we've had over 30 moments of silence since the tragedy in sandy hook. we've had moments of silence ad nauseam. but i think what we haven't had, we haven't had one single vote on any piece of legislation to address the issue of gun violence prevention. we've not had one single vote on any piece of legislation that tries to make sure we do everything possible to keep people who shouldn't have guns from getting guns. it's an embarrassment. it's an act of cowardness, and we should all be ashamed of ourselves. as the chairman and vice chairman noted, one of the most specific efforts that we put forward is a simple piece of legislation that says if you're on the no-fly list you can't buy a gun. now, as was mentioned, the shooter from orlando had been on the no-fly list. the irony is when he was still on the list he could have gone
into a gun store and legally purchased the same firearms that he legally purchased when he got off the list. that's wrong. there's a big gaping hole in our safety net. there's a big gaping hole in our responsibility to make our communities safe. we should call this bill to the floor. it has bipartisan support. there's a discharge petition on it now. we should call that bill to the floor. it should be taken up for a vote and we should pass that. we should do everything in our power to make sure that people who shouldn't have guns don't get guns. and there's no conflict with the second amendment. it's no conflict with legal folks being able to purchase legal firearms. it's our responsibility and we're not living up to that responsibility. mr. becerra: corrine brown, florida. ms. brown: thank you. i come this morning with a very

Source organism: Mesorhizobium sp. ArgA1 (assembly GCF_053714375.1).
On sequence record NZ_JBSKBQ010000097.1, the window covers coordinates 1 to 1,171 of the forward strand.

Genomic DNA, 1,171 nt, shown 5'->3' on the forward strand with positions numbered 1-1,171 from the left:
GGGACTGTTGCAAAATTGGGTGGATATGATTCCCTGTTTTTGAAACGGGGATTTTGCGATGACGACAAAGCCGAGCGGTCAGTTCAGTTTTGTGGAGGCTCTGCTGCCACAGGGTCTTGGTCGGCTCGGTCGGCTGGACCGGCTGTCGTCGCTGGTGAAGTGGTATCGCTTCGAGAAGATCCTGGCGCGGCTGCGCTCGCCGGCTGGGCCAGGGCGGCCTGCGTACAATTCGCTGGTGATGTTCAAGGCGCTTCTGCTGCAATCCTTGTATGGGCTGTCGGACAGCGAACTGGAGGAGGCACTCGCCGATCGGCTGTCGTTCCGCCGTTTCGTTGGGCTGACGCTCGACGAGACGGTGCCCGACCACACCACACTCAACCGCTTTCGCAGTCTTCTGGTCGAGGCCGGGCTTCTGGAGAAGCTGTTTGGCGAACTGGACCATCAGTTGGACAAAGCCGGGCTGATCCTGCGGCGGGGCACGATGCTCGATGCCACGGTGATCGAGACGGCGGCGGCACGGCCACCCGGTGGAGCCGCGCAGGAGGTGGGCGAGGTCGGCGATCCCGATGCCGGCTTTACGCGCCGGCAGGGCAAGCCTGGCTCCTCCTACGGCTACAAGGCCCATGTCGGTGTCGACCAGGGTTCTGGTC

heavy heart. i've had the honor of representing orlando for 24 years, and orlando is an international city. it's all of that but it's also a family-oriented community and the community has come together, whether it's the first responders, whether it's the airline, whether the community came together to pay for all of the funerals, they had a vigil last night. over 10,000 people came out. sunday morning when i got up i heard it, i got to church to pray. i believe in prayer. i went down to orlando to be with my orlando family. now, when i came back here yesterday, we always have those moments of silence prayer when something happens. i received a notice that we were not going to come down to the floor. the speaker was just going to handle the whole thing. in other words, the orlando -- the florida people wasn't even